Here’s a secret that few trainers will tell you: rest is actually as important as exercise. In fact, you could consider resting as part of your weekly workout. This doesn’t mean that spending days on the sofa will make you as fit as cycling a few miles, but it does bear consideration once you get into the habit of exercising. Rest days are vital when exercise is part of your lifestyle.

A lot of people feel guilty if they don’t get their workout in. That’s fine if that is a positive motivation for you. But it can work against you if it means you go to the gym when you really shouldn’t: if you have anything contagious, flu, fever or other obvious signs of illness. When you’re sick, you don’t need to stress the body. Rest will get it back to its normal strength. You also shouldn’t exercise when injured: I’ve seen people working out with casts on arms and legs. That’s OK, but remember that your body is repairing itself during the healing process so it’s important to keep exercise to a lower level than you might otherwise. Like most things in life, we grow through controlled stress and that includes muscles, aerobic fitness and flexibility.

Beginners to exercise can feel sore after weight training, yoga or running – basically anything they weren’t doing before. Sometimes stiffness and pain after exercise can be classified as DOMS (delayed-onset muscle soreness). This is a normal event that means you’ve pushed yourself a bit: the symptoms of pain or soreness should subside in a day or so. You should continue to exercise as normal. After all, DOMS is the pain you get from having achieved something that you may not have done before.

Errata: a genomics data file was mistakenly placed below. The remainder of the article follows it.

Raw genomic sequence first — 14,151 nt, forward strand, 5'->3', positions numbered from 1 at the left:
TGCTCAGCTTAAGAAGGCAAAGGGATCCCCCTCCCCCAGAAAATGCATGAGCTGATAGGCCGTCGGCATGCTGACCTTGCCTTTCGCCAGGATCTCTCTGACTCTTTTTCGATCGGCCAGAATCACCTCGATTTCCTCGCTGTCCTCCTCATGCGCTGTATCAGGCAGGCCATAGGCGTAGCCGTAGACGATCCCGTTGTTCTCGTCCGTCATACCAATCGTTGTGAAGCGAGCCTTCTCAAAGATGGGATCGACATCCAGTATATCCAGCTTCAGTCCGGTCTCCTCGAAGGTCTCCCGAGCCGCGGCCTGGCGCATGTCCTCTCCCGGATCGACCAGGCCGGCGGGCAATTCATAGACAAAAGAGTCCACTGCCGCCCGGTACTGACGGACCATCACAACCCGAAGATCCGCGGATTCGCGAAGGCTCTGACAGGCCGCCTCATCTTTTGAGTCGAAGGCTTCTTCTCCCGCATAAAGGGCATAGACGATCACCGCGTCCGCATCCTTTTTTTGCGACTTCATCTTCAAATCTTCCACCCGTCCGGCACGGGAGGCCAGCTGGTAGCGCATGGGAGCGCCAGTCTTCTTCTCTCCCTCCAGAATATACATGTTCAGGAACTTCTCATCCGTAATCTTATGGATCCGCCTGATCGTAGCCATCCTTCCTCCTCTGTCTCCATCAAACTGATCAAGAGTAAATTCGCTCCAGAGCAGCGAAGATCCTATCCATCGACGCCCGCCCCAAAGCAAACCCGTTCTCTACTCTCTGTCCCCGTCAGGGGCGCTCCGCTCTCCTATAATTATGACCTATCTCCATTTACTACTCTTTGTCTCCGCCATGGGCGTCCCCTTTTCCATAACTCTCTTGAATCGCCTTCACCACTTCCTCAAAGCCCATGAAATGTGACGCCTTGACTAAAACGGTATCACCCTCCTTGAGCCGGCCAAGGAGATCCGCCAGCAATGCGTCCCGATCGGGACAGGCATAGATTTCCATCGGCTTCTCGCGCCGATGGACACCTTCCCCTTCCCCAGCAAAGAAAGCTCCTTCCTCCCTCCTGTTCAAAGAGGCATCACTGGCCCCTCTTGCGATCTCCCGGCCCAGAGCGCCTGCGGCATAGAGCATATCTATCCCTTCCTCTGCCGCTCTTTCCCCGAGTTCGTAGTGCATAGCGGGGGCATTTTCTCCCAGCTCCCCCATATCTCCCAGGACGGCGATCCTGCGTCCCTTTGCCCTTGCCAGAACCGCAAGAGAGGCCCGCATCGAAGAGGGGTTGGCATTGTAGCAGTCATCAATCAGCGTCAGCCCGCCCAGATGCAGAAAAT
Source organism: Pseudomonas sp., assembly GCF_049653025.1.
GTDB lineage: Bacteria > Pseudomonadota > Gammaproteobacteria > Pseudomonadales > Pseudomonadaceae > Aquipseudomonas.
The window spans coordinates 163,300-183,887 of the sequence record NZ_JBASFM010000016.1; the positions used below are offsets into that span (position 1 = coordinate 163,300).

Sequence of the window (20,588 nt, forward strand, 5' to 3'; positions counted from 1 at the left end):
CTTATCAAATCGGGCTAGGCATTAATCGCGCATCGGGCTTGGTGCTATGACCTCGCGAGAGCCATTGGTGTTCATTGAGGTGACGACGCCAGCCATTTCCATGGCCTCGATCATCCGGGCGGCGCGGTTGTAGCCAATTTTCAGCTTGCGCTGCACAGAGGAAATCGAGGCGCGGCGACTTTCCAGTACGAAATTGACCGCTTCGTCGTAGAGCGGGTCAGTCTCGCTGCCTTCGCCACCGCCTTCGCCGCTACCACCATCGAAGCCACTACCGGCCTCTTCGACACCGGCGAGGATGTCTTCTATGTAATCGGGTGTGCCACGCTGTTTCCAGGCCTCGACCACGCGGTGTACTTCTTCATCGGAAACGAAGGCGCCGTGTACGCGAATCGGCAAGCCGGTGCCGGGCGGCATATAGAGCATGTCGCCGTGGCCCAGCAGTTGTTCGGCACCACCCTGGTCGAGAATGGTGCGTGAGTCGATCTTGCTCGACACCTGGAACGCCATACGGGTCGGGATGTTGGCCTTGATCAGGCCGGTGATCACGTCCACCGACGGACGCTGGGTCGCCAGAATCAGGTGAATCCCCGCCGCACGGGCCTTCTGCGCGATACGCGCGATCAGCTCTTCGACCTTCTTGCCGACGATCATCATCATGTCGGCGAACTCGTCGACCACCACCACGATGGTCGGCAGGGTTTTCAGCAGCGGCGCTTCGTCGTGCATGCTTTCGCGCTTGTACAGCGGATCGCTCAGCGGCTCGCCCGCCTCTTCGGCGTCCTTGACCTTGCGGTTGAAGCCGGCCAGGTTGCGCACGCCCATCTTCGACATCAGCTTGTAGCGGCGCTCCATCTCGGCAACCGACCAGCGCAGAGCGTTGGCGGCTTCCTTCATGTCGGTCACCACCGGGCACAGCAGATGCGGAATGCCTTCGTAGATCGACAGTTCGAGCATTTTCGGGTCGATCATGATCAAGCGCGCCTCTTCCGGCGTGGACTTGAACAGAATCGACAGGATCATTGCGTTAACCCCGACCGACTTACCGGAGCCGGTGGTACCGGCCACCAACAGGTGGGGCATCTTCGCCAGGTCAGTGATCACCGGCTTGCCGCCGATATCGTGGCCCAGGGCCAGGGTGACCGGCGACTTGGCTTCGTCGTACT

Research with women rowers shows that those who rest sufficiently between hard sessions of training have better bone health than those who don’t http://www.fasebj.org/content/31/1_Supplement/1036.11.abstract?sid=73eff36c-c07a-4f4a-8b16-f3c6be165dfc. Play hard, work hard, you might be tempted to say, but maybe you should add ‘rest hard’. We do need to build just as we need to rest, and that also applies to our brains. One study http://journals.sagepub.com/doi/abs/10.1177/1745691612447308 suggests that when we’re idle, our brain is repairing itself. Just as total rest or total exercise is not ideal, get that balance and all will be well.

Leave a Reply

Your email address will not be published. Required fields are marked *